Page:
This critical issue haunted Luther. He commented later, “If one were to confess his sins in a timely manner, he would have [had] to carry a confessor in his pocket!” As his teachers knew, this fact could lead the Christian to despair (or as it was believed then, the sin against the Holy Spirit). In Luther’s case it often did.
On a hot July 2, 1505, when Luther was a 21-year-old law student, he got caught in a fierce lightning storm. In his fear he cried out, “Help me, St. Anne! I’ll become a monk!” Luther probably called on St. Anne because she was the patron saint for his father’s occupation, mining. In any event, Martin kept his vow and soon entered a strict monastery. this would be the first of several critical moments that formed Martin Luther’s destiny.
The next critical moment in Luther’s life resulted from a decision by his superiors. They, and Staupitz in particular, assigned him and his doctorate to become a professor of the Bible at Wittenberg University. In hindsight, this would turn out to be one of the bigger mistakes in the church history.
Luther began to change his thinking during the years from 1513 to 1519. It was mostly focused on reinterpreting the righteousness of God and then understanding how that ne understanding applied to the central issues in Christian theology.
About late 1513 or early 1514, when he was discussing Psalm 72, he explained to his students, “This is what is called the judgment of God: like the righteousness or strength or wisdom of God, it is that with which we are wise, just, and humble, or by which we are judged.”
This is a remarkable sentence. The last clause is what Luther had been taught; it was the prevailing orthodoxy: God judges by his righteousness. But the preamble—God gives us righteousness—was part of his newer insight, and he would begin teaching it increasingly. In fact, shortly later during that same period, he would flatly reject the prevailing doctrine and assert instead that all the attributes of God— “truth, wisdom, salvation, justice”—were “the things with which he makes us strong, saved, just, wise.”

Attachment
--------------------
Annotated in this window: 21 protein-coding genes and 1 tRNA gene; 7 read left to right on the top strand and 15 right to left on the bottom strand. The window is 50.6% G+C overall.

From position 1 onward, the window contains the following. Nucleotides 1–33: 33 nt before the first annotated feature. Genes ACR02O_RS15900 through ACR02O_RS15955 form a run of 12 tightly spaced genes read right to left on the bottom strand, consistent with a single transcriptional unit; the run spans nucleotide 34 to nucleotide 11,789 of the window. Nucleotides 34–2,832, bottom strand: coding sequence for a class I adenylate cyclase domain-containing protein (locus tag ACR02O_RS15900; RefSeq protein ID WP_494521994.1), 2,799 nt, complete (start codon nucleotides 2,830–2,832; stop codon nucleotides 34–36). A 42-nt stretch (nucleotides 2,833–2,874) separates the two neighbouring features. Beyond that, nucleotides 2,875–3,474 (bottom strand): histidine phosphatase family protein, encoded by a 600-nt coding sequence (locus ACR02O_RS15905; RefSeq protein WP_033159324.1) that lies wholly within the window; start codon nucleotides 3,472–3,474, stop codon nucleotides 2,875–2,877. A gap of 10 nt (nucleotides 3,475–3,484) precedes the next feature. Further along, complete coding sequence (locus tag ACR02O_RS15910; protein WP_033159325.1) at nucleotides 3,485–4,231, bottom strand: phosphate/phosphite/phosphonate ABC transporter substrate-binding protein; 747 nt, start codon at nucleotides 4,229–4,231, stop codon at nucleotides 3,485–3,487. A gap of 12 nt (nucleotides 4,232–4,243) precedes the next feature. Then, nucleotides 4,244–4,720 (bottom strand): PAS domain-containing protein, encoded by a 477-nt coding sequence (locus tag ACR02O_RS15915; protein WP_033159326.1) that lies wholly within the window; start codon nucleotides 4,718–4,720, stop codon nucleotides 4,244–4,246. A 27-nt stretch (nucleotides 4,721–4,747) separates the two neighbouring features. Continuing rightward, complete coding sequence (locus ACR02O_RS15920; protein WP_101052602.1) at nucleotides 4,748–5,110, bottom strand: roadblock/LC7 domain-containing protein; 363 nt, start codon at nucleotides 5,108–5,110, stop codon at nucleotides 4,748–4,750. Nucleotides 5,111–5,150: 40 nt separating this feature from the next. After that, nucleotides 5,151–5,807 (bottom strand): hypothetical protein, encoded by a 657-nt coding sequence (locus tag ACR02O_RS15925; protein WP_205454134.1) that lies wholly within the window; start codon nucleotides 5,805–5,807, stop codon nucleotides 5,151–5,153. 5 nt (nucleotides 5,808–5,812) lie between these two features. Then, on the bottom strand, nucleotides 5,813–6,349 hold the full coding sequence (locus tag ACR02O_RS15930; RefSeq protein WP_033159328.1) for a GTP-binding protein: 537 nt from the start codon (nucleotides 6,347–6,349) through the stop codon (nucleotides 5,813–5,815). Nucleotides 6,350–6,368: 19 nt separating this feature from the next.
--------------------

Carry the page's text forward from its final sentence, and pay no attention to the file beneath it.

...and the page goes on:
Other changes would soon follow. Some examples:
- The church was no longer the institution that boasted apostolic succession; instead it was the community of those who had been given faith.
- Salvation came not by the sacraments themselves, but by their role in nurturing faith.
- The idea that human beings had a spark of goodness (enough to seek out God) was not a foundation of theology but was taught only by “fools” and “pig theologians.”
- Humility was no longer a virtue that earned grace but a necessary response to the gift of grace.
- Faith no longer consisted of simply assenting to the church’s teachings but of trusting the promises of God and the merits of Christ.
Luther’s revised teachings were a revolution that contradicted everything he had been taught. This began the chain of events that culminated on October 31,1517. It was then that Luther approached the door of the Castle Church in Wittenberg, Germany, and nailed to it a piece of paper containing the 95 revolutionary opinions that would begin the Protestant Reformation. The Church would respond swiftly, but the wheels were in motion. The Reformation had begun.